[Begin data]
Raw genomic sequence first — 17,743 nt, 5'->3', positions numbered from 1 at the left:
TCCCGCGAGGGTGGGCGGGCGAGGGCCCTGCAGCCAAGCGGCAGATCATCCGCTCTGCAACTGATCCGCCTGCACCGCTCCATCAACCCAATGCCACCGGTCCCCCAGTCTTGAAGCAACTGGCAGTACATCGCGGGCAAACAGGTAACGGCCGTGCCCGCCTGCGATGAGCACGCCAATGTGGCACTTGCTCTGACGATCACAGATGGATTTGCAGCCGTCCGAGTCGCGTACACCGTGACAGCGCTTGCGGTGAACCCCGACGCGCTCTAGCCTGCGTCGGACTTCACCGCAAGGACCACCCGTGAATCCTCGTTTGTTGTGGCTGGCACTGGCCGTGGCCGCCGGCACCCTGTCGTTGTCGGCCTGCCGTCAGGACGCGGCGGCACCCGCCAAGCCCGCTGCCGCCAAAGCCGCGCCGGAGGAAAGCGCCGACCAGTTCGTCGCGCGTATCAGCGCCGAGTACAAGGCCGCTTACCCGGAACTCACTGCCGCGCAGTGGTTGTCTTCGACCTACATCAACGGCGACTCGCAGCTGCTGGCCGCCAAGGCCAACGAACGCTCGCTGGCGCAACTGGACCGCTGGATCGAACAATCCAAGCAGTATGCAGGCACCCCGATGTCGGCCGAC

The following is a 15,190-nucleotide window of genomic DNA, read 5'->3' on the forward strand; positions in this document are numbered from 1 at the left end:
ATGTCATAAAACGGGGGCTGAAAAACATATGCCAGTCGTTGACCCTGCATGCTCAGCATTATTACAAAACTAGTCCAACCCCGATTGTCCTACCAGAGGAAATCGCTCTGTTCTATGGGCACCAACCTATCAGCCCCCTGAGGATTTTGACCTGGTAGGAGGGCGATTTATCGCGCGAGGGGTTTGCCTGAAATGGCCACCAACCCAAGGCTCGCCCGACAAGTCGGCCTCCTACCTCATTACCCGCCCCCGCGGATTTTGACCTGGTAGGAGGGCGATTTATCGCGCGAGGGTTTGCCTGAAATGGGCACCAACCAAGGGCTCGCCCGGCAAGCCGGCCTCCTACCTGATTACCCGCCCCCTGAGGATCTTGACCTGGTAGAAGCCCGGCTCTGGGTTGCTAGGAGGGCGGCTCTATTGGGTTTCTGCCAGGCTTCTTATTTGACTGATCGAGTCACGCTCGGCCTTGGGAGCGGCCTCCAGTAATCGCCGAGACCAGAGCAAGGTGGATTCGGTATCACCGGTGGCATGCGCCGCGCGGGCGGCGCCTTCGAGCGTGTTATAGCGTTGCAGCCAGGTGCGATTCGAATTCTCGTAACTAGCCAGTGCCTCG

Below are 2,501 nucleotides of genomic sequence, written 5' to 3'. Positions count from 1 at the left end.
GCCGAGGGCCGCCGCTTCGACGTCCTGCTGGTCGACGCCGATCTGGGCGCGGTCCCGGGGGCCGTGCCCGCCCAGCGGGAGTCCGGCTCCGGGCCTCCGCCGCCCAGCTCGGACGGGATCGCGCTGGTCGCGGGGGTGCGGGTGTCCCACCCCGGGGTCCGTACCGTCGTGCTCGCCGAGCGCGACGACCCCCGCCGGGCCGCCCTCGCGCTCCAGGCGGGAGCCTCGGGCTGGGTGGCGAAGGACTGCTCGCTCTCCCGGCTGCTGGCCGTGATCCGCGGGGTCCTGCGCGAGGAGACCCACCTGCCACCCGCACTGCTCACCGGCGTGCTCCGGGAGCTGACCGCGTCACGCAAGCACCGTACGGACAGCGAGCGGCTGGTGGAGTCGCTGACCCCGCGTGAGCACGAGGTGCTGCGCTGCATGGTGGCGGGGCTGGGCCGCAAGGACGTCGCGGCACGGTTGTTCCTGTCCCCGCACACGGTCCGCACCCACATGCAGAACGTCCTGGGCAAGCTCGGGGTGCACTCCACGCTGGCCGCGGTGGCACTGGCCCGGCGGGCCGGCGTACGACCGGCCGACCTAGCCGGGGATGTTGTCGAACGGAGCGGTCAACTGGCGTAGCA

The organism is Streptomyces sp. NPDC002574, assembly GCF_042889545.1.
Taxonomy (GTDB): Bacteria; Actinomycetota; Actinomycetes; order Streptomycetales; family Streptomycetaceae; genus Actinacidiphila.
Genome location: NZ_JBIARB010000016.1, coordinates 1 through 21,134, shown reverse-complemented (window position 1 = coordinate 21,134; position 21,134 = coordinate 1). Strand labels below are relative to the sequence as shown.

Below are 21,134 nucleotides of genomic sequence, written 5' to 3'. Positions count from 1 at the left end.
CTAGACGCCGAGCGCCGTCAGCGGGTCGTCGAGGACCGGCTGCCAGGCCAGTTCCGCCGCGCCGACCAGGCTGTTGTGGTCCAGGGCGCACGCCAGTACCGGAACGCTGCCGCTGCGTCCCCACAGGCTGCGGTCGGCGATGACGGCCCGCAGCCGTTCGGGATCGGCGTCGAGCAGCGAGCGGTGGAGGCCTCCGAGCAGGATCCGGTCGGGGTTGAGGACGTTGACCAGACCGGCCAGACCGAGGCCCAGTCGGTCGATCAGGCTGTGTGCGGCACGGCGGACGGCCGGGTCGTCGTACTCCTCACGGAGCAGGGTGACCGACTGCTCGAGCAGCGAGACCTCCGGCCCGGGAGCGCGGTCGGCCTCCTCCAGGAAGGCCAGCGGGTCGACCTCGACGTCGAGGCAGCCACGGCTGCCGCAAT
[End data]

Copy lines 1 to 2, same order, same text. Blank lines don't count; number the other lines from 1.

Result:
Raw genomic sequence first — 17,743 nt, 5'->3', positions numbered from 1 at the left:
TCCCGCGAGGGTGGGCGGGCGAGGGCCCTGCAGCCAAGCGGCAGATCATCCGCTCTGCAACTGATCCGCCTGCACCGCTCCATCAACCCAATGCCACCGGTCCCCCAGTCTTGAAGCAACTGGCAGTACATCGCGGGCAAACAGGTAACGGCCGTGCCCGCCTGCGATGAGCACGCCAATGTGGCACTTGCTCTGACGATCACAGATGGATTTGCAGCCGTCCGAGTCGCGTACACCGTGACAGCGCTTGCGGTGAACCCCGACGCGCTCTAGCCTGCGTCGGACTTCACCGCAAGGACCACCCGTGAATCCTCGTTTGTTGTGGCTGGCACTGGCCGTGGCCGCCGGCACCCTGTCGTTGTCGGCCTGCCGTCAGGACGCGGCGGCACCCGCCAAGCCCGCTGCCGCCAAAGCCGCGCCGGAGGAAAGCGCCGACCAGTTCGTCGCGCGTATCAGCGCCGAGTACAAGGCCGCTTACCCGGAACTCACTGCCGCGCAGTGGTTGTCTTCGACCTACATCAACGGCGACTCGCAGCTGCTGGCCGCCAAGGCCAACGAACGCTCGCTGGCGCAACTGGACCGCTGGATCGAACAATCCAAGCAGTATGCAGGCACCCCGATGTCGGCCGAC